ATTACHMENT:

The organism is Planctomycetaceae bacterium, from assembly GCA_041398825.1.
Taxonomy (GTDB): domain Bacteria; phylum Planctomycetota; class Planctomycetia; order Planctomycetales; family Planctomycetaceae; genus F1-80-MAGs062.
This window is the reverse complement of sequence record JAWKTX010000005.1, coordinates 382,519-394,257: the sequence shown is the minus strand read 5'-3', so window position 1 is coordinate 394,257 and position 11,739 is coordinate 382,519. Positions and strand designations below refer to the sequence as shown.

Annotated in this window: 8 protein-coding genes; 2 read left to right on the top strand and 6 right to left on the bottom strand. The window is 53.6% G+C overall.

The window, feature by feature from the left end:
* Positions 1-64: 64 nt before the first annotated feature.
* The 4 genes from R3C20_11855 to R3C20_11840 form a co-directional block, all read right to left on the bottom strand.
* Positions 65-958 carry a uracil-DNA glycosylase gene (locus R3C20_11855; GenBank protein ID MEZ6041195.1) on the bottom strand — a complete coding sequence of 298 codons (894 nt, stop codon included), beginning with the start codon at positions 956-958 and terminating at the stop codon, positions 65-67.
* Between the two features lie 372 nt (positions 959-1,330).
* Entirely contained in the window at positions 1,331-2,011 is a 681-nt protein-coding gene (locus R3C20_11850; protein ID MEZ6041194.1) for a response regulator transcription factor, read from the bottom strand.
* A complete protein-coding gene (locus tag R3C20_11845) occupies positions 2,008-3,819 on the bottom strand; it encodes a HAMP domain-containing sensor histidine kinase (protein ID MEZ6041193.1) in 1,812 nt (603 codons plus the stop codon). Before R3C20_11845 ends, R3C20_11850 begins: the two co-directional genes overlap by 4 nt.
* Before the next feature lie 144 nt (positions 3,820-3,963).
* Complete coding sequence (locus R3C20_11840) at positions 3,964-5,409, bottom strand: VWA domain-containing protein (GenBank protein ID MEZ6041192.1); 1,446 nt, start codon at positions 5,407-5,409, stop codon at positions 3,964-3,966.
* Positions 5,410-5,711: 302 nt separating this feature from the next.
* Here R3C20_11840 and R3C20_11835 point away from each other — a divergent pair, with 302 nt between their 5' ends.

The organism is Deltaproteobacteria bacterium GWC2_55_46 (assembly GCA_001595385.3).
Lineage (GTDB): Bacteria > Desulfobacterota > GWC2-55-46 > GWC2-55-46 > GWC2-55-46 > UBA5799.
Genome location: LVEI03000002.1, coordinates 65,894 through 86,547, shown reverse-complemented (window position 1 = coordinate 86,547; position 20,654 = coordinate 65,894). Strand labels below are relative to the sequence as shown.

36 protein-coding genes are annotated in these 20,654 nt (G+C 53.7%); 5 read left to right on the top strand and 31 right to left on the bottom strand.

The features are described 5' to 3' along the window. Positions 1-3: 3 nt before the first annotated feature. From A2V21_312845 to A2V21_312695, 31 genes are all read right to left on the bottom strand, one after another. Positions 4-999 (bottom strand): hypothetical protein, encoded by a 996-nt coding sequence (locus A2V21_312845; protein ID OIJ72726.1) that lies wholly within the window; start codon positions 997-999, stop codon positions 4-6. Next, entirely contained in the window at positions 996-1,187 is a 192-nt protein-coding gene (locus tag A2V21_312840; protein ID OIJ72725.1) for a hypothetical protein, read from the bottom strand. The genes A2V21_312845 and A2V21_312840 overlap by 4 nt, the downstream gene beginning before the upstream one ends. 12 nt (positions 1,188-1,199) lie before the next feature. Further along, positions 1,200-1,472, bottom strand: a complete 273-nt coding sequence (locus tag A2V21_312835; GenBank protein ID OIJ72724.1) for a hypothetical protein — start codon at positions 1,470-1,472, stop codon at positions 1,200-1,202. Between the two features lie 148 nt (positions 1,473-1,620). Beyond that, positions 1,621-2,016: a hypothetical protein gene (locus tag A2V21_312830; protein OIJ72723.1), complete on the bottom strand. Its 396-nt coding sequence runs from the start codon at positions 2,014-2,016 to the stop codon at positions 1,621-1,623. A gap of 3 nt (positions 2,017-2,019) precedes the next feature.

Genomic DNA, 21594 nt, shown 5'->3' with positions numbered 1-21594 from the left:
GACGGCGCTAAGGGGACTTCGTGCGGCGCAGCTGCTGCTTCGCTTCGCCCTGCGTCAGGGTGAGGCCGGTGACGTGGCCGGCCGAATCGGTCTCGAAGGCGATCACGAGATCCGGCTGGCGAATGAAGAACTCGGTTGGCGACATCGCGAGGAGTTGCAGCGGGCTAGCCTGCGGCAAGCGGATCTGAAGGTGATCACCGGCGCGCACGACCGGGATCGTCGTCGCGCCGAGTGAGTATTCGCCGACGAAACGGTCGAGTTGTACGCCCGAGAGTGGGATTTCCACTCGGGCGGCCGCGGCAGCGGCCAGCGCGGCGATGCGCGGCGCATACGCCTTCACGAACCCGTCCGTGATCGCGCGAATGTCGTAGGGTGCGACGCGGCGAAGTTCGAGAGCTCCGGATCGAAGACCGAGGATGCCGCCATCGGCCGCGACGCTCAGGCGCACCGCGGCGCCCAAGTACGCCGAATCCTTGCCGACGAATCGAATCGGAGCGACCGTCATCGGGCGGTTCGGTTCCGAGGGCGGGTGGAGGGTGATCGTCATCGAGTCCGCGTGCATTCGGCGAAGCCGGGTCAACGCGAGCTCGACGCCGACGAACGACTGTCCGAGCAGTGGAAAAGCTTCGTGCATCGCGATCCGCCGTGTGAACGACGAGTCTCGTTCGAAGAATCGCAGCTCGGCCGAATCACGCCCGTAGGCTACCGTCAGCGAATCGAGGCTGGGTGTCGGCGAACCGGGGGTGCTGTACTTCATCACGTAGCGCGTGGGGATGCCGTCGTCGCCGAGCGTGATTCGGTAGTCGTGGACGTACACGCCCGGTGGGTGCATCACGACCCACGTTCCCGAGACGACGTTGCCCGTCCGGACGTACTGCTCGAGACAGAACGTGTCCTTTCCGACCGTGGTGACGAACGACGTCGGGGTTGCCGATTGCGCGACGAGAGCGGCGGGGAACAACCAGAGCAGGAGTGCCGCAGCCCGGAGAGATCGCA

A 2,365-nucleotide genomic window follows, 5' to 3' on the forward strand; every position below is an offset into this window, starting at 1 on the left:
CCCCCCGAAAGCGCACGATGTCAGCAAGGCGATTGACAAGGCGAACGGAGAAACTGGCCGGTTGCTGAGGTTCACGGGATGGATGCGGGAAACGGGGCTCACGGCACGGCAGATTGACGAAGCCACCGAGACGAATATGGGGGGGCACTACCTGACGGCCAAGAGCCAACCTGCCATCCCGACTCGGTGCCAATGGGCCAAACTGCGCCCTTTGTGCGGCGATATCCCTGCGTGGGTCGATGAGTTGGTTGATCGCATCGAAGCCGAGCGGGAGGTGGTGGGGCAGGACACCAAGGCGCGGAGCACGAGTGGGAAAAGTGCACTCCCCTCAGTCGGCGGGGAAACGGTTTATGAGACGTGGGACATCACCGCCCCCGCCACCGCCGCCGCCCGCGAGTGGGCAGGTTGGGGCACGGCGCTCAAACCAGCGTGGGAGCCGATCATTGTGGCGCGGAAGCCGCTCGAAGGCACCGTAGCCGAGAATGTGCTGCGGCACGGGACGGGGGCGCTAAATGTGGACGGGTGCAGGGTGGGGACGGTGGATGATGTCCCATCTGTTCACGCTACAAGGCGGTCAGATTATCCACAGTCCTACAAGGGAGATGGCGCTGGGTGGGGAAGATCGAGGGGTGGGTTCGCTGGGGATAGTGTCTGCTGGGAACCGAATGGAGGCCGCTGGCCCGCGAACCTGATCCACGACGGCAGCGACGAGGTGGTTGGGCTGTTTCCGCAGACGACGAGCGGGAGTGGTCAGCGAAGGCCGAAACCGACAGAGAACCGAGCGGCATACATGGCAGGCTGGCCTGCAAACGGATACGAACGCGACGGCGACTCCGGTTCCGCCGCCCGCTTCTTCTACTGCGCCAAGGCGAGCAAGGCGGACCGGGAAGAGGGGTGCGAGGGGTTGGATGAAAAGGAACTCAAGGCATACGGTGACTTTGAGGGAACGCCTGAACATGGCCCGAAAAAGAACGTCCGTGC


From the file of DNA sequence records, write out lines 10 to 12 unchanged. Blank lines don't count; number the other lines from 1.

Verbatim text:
* Entirely contained in the window at positions 1,331-2,011 is a 681-nt protein-coding gene (locus R3C20_11850; protein ID MEZ6041194.1) for a response regulator transcription factor, read from the bottom strand.
* A complete protein-coding gene (locus tag R3C20_11845) occupies positions 2,008-3,819 on the bottom strand; it encodes a HAMP domain-containing sensor histidine kinase (protein ID MEZ6041193.1) in 1,812 nt (603 codons plus the stop codon). Before R3C20_11845 ends, R3C20_11850 begins: the two co-directional genes overlap by 4 nt.
* Before the next feature lie 144 nt (positions 3,820-3,963).